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Effect of Mifepristone vs Placebo for Treatment of Adenomyosis With Pain Symptoms: A Randomized Clinical Trial.

JAMA Network Open 2023 June 2
IMPORTANCE: Adenomyosis is a common chronic gynecological disorder, and its treatment is an unmet need. New therapies need to be developed. Mifepristone is being tested for adenomyosis treatment.

OBJECTIVE: To determine whether mifepristone is effective and safe for adenomyosis treatment.

DESIGN, SETTING, AND PARTICIPANTS: This multicenter, placebo-controlled, double-blind randomized clinical trial was conducted in 10 hospitals in China. In total, 134 patients with adenomyosis pain symptoms were enrolled. Trial enrollment began in May 2018 and was completed in April 2019, and analyses were conducted from October 2019 to February 2020.

INTERVENTIONS: Participants were randomized 1:1 to receive mifepristone 10 mg or placebo orally once a day for 12 weeks.

MAIN OUTCOMES AND MEASURES: The primary end point was the change in adenomyosis-associated dysmenorrhea intensity, evaluated by the visual analog scale (VAS) after 12 weeks of treatment. Secondary end points included the change in menstrual blood loss, increased level of hemoglobin in patients with anemia, CA125 level, platelet count, and uterine volume after 12 weeks of treatment. Safety was assessed according to adverse events, vital signs, gynecological examinations, and laboratory evaluations.

RESULTS: In total, 134 patients with adenomyosis and dysmenorrhea were randomly assigned, and 126 patients were included in the efficacy analysis, including 61 patients (mean [SD] age, 40.2 [4.6] years) randomized to receive mifepristone and 65 patients (mean [SD] age, 41.7 [5.0] years) randomized to received the placebo. The characteristics of the included patients at baseline were similar between groups. The mean (SD) change in VAS score was -6.63 (1.92) in the mifepristone group and -0.95 (1.75) in the placebo group (P < .001). The total remission rates for dysmenorrhea in the mifepristone group were significantly better than those in the placebo group (effective remission: 56 patients [91.8%] vs 15 patients [23.1%]; complete remission: 54 patients [88.5%] vs 4 patients [6.2%]). All the secondary end points showed significant improvements after mifepristone treatment for menstrual blood loss, hemoglobin (mean [SD] change from baseline: 2.13 [1.38] g/dL vs 0.48 [0.97] g/dL; P < .001), CA125 (mean [SD] change from baseline: -62.23 [76.99] U/mL vs 26.89 [118.70] U/mL; P < .001), platelet count (mean [SD] change from baseline: -28.87 [54.30]×103/µL vs 2.06 [41.78]×103/µL; P < .001), and uterine volume (mean [SD] change from baseline: -29.32 [39.34] cm3 vs 18.39 [66.46] cm3; P < .001). Safety analysis revealed no significant difference between groups, and no serious adverse events were reported.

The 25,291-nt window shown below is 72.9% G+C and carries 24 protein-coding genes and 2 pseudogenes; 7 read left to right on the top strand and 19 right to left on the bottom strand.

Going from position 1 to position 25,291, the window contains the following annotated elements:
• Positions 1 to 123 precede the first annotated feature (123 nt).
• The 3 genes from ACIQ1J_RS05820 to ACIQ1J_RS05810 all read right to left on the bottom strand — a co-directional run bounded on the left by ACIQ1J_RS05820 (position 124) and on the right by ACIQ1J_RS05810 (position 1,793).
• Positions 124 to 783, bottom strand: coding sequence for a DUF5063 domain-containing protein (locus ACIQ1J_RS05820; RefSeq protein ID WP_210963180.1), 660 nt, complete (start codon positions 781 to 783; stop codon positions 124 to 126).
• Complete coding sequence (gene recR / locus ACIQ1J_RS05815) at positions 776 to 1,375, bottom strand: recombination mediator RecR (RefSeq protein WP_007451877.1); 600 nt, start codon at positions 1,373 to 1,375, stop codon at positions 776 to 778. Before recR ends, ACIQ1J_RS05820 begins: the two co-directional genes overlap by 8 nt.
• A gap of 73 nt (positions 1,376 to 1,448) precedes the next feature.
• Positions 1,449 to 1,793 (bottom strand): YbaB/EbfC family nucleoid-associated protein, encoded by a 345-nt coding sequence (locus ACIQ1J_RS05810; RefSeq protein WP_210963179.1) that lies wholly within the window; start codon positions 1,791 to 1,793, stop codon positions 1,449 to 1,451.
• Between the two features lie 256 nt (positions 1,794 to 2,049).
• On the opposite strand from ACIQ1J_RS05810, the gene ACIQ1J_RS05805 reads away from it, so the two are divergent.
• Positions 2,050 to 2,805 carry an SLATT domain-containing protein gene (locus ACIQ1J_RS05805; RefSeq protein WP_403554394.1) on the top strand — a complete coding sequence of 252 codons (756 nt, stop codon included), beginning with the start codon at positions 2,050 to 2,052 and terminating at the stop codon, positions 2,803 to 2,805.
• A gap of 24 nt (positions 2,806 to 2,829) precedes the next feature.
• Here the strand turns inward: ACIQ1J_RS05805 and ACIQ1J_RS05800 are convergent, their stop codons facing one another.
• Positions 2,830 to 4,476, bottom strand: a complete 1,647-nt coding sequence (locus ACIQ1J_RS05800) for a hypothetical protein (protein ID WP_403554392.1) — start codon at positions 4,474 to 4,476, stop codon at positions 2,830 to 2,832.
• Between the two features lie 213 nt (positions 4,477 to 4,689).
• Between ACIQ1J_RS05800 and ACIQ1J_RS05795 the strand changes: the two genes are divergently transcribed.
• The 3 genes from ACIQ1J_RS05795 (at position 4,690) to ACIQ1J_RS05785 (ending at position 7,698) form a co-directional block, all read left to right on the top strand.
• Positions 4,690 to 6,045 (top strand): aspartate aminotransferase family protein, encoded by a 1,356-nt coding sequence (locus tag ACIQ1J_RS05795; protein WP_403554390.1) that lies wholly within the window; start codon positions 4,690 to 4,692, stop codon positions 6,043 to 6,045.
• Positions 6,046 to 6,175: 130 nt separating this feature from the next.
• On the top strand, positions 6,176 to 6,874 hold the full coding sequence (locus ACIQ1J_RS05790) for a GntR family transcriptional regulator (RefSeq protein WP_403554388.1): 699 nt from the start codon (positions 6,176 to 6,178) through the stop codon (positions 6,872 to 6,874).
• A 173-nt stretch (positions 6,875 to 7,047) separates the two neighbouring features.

CONCLUSIONS AND RELEVANCE: This randomized clinical trial showed that mifepristone could be a new option for treating patients with adenomyosis, based on its efficacy and acceptable tolerability.

TRIAL REGISTRATION: Identifier: NCT03520439.

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